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After vitriol and violence, America faces a reckoning

President Donald Trump speaks to reporters at the

President Donald Trump speaks to reporters at the White House on Oct. 26 before leaving to attend a rally in Charlotte, N.C. Credit: AP / Manuel Balce Ceneta

Our country is in a dark place. The rabbit hole of hatred through which we are descending keeps getting deeper.

Last week, three Americans targeted three sets of people for death. A Florida man was charged with mailing 14 pipe bombs to Democratic leaders and critics of President Donald Trump. A Kentucky man fatally shot two black senior citizens at a supermarket after he failed to open the locked doors of a black church, officials said. A Pennsylvania man federal officials say wanted to “kill Jews” shot 11 people dead in a Pittsburgh synagogue.

The nation is on edge. Unlike his predecessors, Trump neither can nor will play the role of comforter or uniter. So we no longer ask him to do that.

Trump didn’t direct any of these horrible attacks to happen. But he has created a climate that has motivated the unleashed and the unbalanced. The president must take responsibility for his words. Yet, his need to demonize is unabated. On Monday, he tweeted, “The Fake News Media, the true Enemy of the People.” He echoed a phrase even Soviet leader Nikita Khrushchev banned because it was used by tyrant Josef Stalin to justify killing those who disagreed with him.

Trump, who plans to visit Pittsburgh Tuesday, was right to call the most recent attack evil. But he also has called Democrats and the media evil. The symmetry is disturbing. Hating the media is now normalized. Reporters are harassed at Trump rallies. It’s not about us; it’s about discrediting institutions that would hold him in check.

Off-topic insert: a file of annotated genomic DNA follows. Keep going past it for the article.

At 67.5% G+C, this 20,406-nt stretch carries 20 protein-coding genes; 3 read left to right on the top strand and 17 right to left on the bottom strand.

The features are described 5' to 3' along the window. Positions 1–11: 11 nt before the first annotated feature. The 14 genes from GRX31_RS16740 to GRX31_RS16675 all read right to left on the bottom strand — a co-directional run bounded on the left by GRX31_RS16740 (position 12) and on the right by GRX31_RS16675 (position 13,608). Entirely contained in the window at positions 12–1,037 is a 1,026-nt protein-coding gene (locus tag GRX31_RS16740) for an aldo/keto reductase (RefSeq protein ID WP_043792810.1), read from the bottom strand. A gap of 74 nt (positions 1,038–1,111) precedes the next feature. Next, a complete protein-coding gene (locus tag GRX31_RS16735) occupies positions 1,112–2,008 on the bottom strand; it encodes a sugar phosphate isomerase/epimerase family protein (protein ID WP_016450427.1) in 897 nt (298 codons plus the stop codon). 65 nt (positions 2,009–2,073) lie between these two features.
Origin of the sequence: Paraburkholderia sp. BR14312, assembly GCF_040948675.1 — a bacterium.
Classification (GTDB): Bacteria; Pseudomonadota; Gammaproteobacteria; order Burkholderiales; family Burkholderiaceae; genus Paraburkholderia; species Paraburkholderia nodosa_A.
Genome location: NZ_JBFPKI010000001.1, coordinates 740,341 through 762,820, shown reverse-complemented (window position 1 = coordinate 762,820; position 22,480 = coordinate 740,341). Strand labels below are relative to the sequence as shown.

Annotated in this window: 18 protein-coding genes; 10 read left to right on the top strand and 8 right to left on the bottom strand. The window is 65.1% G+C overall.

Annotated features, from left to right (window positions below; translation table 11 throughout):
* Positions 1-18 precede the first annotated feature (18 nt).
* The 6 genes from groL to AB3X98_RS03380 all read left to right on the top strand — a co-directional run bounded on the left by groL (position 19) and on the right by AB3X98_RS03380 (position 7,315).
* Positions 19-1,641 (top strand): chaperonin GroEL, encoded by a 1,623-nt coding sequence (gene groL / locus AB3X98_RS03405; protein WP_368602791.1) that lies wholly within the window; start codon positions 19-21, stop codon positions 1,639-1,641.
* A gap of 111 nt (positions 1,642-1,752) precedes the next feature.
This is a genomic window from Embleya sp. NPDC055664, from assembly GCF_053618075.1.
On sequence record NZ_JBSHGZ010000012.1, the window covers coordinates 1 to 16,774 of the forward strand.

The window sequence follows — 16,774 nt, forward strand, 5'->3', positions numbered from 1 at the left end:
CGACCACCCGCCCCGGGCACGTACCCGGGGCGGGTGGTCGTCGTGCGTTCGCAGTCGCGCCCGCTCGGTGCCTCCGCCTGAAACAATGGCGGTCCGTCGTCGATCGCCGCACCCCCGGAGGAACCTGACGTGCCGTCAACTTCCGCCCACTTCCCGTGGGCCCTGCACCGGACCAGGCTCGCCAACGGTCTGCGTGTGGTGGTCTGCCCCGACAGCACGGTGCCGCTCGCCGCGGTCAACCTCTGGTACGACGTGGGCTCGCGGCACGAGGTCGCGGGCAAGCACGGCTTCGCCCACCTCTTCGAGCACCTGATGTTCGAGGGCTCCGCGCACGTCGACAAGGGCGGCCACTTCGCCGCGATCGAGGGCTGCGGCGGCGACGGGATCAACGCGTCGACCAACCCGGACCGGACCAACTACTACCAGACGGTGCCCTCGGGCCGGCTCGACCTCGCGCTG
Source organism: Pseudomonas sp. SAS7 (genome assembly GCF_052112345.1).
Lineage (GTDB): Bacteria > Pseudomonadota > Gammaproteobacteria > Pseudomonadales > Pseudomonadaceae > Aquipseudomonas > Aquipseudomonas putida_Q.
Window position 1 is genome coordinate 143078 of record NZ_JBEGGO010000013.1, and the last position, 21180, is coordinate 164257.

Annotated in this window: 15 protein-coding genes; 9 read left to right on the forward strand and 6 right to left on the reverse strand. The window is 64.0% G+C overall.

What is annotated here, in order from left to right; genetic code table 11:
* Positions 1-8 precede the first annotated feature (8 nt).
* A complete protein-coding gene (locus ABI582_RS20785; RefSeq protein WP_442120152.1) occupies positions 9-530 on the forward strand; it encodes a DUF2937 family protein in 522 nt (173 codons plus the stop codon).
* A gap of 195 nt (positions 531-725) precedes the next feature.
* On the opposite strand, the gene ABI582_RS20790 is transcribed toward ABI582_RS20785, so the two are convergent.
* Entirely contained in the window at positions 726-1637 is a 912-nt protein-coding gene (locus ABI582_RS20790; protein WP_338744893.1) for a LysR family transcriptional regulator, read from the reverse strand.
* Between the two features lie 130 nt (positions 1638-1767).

It’s not just Trump. His right-wing media apologists also fan the flames, like the Fox News Channel hosts who worry that migrants in the Central American caravan will bring diseases into the country, even as they themselves spread the diseases of fear and bigotry. Also damaging is the malevolent ignorance of those who use social media to claim that the pipe bombs Cesar Sayoc is charged with sending are fake, that Sayoc’s van with its pro-Trump and anti-Democrat stickers was fake, that it was all a Democratic plot, even the synagogue killings.

This nation faces a reckoning. That inevitably will include the regulation of online platforms. Agitated Americans once were checked by society, by their families and by religious institutions. As those structures break down, social media indulges their fears, stokes their conspiracies and emboldens them to act. The norms that used to constrain people’s worst impulses are collapsing.

Now we cry after each deranged act that this is not who we are. But it is. Sadly, this violence always has been part of our nation’s fabric. Something in our culture allows these strains of hatred to live and, at times, flourish. We’re seeing that now, it’s ugly, and it, too, must be confronted.

How far have we come from the awful day in 1963 when a racist bombing at a Birmingham church killed four young black girls? An Atlanta columnist wrote then that all of us share the blame, for not calling out actual evil, and for “electing politicians who heat the kettles of hate.”

All of us — including leaders, even some Democrats — need to turn down that flame. Or the fire will consume us all.— The editorial board